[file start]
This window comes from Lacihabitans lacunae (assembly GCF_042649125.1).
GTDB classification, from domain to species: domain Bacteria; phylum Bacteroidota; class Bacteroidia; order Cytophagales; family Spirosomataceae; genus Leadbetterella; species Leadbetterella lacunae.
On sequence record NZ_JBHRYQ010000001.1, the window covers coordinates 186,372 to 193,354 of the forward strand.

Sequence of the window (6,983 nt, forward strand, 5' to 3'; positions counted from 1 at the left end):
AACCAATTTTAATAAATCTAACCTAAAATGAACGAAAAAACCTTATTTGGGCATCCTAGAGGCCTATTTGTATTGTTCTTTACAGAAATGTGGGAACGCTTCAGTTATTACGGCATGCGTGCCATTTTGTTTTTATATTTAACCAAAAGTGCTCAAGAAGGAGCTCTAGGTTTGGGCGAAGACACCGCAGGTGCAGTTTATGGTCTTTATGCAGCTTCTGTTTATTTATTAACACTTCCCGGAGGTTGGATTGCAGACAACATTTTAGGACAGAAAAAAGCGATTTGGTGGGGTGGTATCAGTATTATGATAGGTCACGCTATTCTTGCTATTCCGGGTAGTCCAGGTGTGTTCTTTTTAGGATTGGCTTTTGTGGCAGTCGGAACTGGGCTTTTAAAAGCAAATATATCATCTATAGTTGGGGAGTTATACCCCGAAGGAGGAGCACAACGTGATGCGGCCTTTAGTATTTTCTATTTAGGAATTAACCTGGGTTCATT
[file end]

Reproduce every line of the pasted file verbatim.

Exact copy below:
This window comes from Lacihabitans lacunae (assembly GCF_042649125.1).
GTDB classification, from domain to species: domain Bacteria; phylum Bacteroidota; class Bacteroidia; order Cytophagales; family Spirosomataceae; genus Leadbetterella; species Leadbetterella lacunae.
On sequence record NZ_JBHRYQ010000001.1, the window covers coordinates 186,372 to 193,354 of the forward strand.

Sequence of the window (6,983 nt, forward strand, 5' to 3'; positions counted from 1 at the left end):
AACCAATTTTAATAAATCTAACCTAAAATGAACGAAAAAACCTTATTTGGGCATCCTAGAGGCCTATTTGTATTGTTCTTTACAGAAATGTGGGAACGCTTCAGTTATTACGGCATGCGTGCCATTTTGTTTTTATATTTAACCAAAAGTGCTCAAGAAGGAGCTCTAGGTTTGGGCGAAGACACCGCAGGTGCAGTTTATGGTCTTTATGCAGCTTCTGTTTATTTATTAACACTTCCCGGAGGTTGGATTGCAGACAACATTTTAGGACAGAAAAAAGCGATTTGGTGGGGTGGTATCAGTATTATGATAGGTCACGCTATTCTTGCTATTCCGGGTAGTCCAGGTGTGTTCTTTTTAGGATTGGCTTTTGTGGCAGTCGGAACTGGGCTTTTAAAAGCAAATATATCATCTATAGTTGGGGAGTTATACCCCGAAGGAGGAGCACAACGTGATGCGGCCTTTAGTATTTTCTATTTAGGAATTAACCTGGGTTCATT